The Saints go flying in
An emergency team breathes new life into Australia’s favourite medical show, writes Erin McWhirter
HANGING over cliffs and dropping from a helicopter hovering over dense bushland has become part of John Waters’ role on the set of hospital drama All Saints.
It beats stomping the corridors of the emergency ward, but it’s a physically draining task.
‘‘I haven’t done much in the way of helicopter rescue and winching down out of the choppers has been very exciting, but it’s certainly a big challenge physically,’’ admits the veteran multi-talented performer who has played pot-stirring Dr Mike Vlasek on the Aussie medical drama for the past three years.
‘‘We’ve been doing a lot of abseiling over cliffs and doing rescues out in the field. But it’s been great. An average joy-ride is 15 minutes and costs a couple of hundred dollars, but we get to go whizzing around for free.’’
The best thing about these adrenalin-filled scenes is that the Australian Film Institute (AFI) and Logie award-winning star doesn’t have to do them alone.
The helicopter and outdoor work is part of All Saints’ rejuvenated format which marks the introduction of the Medical Response Unit (MRU) and paramedic Jo, portrayed by show newcomer Mirrah Foulkes.
Completing the MRU team is All Saints regular Dr Steve Taylor (Jack Campbell).
‘‘The Medical Response Unit is a way of getting doctors and surgeons to the site of accidents rather than just waiting for paramedics to bring them into hospital,’’ Waters says.
‘‘It saves lives by getting to them earlier.
‘‘Viewers will still see the regular All Saints characters in action through various stories in the emergency department, but it’s all tied together (by the MRU sequences) to broaden the show out a bit and it has given the show more action.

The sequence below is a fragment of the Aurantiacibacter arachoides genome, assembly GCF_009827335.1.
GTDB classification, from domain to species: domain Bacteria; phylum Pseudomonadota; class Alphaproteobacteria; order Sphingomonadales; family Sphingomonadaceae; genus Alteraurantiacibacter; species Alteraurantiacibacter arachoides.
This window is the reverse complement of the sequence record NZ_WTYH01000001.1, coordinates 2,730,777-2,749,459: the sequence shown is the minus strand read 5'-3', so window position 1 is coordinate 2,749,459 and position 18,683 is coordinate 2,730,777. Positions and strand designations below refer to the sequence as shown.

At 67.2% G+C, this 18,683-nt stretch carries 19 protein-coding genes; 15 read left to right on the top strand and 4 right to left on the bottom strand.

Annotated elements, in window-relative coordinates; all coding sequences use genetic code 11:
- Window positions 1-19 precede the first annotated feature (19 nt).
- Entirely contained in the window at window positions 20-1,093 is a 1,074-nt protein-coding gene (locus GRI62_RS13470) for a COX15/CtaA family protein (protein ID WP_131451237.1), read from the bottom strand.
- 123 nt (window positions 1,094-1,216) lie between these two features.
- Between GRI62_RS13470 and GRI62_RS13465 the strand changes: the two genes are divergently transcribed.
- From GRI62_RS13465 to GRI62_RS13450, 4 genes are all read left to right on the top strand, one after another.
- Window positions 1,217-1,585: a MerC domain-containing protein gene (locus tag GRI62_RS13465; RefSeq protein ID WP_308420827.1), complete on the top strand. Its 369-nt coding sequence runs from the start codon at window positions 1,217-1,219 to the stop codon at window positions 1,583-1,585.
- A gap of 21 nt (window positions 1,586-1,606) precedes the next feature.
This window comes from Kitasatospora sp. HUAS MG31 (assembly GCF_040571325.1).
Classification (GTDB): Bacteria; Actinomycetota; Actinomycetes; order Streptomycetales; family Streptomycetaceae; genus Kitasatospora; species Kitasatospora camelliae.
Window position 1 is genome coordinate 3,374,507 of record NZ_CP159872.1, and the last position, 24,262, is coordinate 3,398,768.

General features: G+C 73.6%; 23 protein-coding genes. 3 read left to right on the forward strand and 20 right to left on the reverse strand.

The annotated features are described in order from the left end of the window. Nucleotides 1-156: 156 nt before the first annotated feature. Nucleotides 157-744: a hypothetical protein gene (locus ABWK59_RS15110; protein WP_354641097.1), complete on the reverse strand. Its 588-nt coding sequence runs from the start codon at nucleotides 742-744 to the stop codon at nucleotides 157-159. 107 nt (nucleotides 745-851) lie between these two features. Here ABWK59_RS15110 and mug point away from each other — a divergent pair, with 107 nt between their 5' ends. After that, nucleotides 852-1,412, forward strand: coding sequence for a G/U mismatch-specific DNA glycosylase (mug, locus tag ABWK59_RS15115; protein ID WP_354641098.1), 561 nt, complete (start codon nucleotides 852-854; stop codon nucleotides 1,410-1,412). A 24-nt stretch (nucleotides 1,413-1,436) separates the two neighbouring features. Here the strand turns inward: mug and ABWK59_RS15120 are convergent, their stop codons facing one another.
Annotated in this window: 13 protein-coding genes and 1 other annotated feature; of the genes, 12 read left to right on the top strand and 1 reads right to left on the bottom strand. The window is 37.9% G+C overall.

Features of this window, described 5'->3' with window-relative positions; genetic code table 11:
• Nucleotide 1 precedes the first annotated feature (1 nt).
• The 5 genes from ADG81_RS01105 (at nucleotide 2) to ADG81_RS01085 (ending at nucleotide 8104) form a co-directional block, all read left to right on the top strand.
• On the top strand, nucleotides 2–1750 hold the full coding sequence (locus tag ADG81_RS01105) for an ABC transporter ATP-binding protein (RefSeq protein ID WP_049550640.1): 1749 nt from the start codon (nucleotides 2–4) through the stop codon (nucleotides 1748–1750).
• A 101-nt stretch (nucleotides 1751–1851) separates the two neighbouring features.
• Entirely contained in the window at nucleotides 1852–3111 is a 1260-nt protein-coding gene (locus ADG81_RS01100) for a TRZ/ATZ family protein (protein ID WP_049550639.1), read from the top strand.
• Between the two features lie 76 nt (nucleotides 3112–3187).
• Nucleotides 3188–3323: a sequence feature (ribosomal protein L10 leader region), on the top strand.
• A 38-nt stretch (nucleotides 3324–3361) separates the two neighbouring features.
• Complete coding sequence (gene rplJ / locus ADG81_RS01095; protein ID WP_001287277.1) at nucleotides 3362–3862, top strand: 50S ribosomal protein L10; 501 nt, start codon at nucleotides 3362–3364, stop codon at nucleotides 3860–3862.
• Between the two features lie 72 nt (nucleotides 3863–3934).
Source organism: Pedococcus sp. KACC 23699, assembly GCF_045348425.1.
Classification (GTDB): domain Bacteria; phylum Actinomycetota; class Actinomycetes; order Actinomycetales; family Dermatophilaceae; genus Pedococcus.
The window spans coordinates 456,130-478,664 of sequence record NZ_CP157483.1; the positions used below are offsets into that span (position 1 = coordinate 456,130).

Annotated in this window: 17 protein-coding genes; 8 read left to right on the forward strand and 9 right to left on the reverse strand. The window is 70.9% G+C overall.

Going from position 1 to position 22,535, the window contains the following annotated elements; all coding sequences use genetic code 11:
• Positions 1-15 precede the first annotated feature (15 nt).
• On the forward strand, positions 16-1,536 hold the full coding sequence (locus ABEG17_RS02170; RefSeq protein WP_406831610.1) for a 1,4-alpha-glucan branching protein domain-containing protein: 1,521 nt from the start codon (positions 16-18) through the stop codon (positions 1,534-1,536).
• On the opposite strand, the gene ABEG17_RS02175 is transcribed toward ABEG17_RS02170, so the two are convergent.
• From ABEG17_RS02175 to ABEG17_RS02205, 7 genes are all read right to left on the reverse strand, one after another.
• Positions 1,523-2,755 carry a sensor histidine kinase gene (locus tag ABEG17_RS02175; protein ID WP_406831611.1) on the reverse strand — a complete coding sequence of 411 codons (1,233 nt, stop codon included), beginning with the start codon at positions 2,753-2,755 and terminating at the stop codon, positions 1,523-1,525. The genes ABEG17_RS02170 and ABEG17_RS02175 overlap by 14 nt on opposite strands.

‘‘I think it’s been a great thing for the show as a whole, particularly for those of us who get to do all the exciting stuff.’’
Foulkes went straight from filming horror movie Dying Breed to her All Saints role as Jo Mathieson in September, and will make her on-air debut next month. For her, the hardest thing is co-ordinating the medical jargon with the stunts.
‘‘It can get really tricky. I get a bit mixed up when all the stuff is combined,’’ the 27-year-old Queensland-raised actor says.
‘‘With all the heavy medical stuff (terminology) it’s really interesting to see how actors become really accomplished at that because they are repeating it all the time, but to me it’s still terrifying. A couple of weeks ago I was doing my first CPR exercise. Doing chest compressions is a new thing for me and when you combine that with the abseiling, it can be tricky trying to make it look like you’ve been doing it for years.’’
Learning the lingo may have taken time, but settling in to the program, which began in 1998, and breaking into a well-established cast has been easy for Foulkes.
‘‘It’s exciting that the show is taking a new direction and I really enjoy the location-based work,’’ she says. ‘‘I’m mainly out on location so I don’t get to see the other cast every day. But the outdoors stuff is really suited to me. I love doing the location stuff. Who would rather be indoors?’’
DESPITE the show’s makeover, Waters says fans should rest assured all the traits that make All Saints enjoyable will stay. This includes Dr Vlasek rubbing Dr Frank Campion (John Howard) up the wrong way with his cockiness.
‘‘The new unit gets up Frank’s nose and just gives Frank all the more reason to think Mike is a w---er,’’ Waters says with a laugh.
‘‘Mike has all the money he needs to start the MRU and Frank’s struggling. Of course, Mike schmoozes the administrators to get what he wants and he is poaching Frank’s staff, so he won’t be happy.’’
Sky’s the limit:
John Waters, with co-star Mirrah Foulkes, enjoys the helicopter joy-rides that go with his new role.